When NASA began 50 years ago, it was an agency with the mission to advance and communicate scientific knowledge and understanding of the solar system and the universe. NASA was the gateway to advancing human exploration and development of space.
When Columbus Magnet School began its Young Astronaut 24 hour simulated missions 13 years ago, the aim was to inspire young people with the mysteries beyond the nurturing boundaries of earth. A lot has transpired since those auspicious beginnings.
NASA has taken us to places unimaginable 50 years ago. Men have walked on the moon. Probes have left our solar system. A permanent space station orbits earth. Columbus astronauts have pushed the boundaries of exploration ever farther, with visits to Mars and near earth objects.
But, in this, the 50th anniversary of the National Aeronautic and Space Administration, 15 Young Astronauts dedicate themselves to a goal closer to home. With this mission, our fifth graders seek to preserve the fragile beauty and balance of Earth itself. The earth has fed us, clothed us, and nurtured us. It is our collective mother. But we have been its prodigal children: stripping it of its resources to feed our insatiable appetite, while succeeding in soiling, desecrating, contaminating, and poisoning that which gives us life. This mission looks to the heavens for solace and a solution. The goal of Objective: Solar Hope is to deploy an experimental solar collector that will beam pure, direct, clean energy to earth, thus freeing us forever from the insidious march of global warming.
The earth is:
Gorgeous processions, songs of birds,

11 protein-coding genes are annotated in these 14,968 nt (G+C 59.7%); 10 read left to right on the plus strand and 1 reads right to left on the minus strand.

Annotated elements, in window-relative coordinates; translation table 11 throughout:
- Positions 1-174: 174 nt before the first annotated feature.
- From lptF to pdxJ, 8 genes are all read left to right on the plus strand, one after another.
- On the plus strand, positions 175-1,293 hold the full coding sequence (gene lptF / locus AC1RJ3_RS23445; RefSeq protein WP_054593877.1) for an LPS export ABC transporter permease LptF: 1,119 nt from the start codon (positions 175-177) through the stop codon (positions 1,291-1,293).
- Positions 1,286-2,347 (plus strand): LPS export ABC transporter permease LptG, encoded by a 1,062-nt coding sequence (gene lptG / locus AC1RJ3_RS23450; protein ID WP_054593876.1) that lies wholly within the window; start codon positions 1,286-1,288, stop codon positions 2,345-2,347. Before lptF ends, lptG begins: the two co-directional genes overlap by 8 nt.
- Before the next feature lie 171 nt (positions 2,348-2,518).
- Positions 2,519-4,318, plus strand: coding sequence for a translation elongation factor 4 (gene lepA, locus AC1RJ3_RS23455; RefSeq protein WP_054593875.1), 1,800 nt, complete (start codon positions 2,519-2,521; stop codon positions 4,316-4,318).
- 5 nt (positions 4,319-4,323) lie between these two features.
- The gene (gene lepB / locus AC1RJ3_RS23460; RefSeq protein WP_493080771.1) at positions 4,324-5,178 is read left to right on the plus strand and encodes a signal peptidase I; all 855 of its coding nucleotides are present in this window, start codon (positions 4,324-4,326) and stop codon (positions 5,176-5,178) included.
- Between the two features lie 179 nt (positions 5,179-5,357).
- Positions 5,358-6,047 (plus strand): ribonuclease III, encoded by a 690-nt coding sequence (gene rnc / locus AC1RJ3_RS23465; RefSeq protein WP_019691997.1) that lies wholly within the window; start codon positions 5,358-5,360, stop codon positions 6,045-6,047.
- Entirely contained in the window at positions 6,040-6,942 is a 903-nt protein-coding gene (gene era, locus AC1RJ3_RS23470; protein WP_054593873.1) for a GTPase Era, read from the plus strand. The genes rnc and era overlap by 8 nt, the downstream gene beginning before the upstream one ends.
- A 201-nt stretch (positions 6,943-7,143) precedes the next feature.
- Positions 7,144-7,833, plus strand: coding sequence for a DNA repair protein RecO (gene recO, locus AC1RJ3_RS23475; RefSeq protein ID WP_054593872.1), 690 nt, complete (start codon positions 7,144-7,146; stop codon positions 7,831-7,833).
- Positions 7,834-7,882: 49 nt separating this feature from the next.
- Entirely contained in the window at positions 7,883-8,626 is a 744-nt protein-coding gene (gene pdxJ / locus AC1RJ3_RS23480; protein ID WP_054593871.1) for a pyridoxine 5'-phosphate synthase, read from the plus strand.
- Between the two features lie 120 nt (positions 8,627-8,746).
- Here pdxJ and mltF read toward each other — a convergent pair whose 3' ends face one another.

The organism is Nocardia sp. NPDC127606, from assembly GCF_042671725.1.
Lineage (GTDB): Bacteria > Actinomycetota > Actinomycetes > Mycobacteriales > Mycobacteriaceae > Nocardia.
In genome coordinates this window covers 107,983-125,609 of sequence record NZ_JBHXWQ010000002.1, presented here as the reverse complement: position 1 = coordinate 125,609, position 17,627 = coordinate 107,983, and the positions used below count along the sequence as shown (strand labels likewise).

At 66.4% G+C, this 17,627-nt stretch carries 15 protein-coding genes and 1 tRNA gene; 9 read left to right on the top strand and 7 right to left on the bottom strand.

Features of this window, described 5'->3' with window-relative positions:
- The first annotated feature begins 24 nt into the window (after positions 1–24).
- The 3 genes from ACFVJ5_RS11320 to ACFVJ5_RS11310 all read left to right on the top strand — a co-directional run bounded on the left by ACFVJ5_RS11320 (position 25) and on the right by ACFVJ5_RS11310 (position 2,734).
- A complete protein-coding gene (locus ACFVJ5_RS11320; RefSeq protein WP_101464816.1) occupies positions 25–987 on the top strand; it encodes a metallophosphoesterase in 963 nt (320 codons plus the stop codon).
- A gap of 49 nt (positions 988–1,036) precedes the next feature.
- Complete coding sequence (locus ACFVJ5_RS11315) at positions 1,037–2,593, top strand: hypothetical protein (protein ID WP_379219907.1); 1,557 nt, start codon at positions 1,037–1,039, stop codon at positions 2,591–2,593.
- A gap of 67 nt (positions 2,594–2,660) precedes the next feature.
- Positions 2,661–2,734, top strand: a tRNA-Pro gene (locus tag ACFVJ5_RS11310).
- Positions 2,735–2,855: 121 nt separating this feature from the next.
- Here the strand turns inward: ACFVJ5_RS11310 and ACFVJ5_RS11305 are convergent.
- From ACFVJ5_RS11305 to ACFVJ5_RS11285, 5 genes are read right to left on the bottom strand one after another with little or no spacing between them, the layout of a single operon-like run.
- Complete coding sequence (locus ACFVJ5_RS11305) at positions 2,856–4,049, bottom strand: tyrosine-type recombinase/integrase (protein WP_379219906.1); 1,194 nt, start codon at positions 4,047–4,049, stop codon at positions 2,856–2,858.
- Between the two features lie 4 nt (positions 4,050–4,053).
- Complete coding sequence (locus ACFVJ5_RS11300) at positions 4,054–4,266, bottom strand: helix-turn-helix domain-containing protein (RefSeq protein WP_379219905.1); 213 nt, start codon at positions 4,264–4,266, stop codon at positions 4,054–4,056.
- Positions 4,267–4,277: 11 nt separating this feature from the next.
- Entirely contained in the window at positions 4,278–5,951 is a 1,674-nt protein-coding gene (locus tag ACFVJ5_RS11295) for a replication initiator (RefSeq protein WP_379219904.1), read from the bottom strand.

Sunrise, that fullest feeds and freshens most the soul,
The heaving sea, the waves upon the shore, the musical, strong waves,
The woods, the stalwart trees, the slender, tapering trees,
The flowers, the grass, the lilliput, countless armies of the grass,
The heat, the showers, the measureless pasturages,
The scenery of the snows, the winds’ free orchestra,
The stretching, light-hung roof of clouds-the clear cerulean, and the bulging, silvery fringes.
–Walt Whitman, “Leaves of Grass”
“Terra Nostra, Domus Nostra” – Our Earth, Our Home. Can we afford to ignore our home’s cry for help any longer?
Our fifth grade astronauts, indeed all of children and teachers of Columbus Magnet School, look forward to a world where the blue/green fragility of earth itself will be preserved, not as a testament to space technology, but as proof that humanity can discover the limits of the possible and reach for the indispensable. The future is something we have to earn, and with Objective: Solar Hope, we have gained a toehold to that future.
(We dedicate this mission to the memory of Richard Tiffen, parent coordinator of Operation NEAR in 2002. Richard Tiffen: parent, teacher, naturalist, friend.)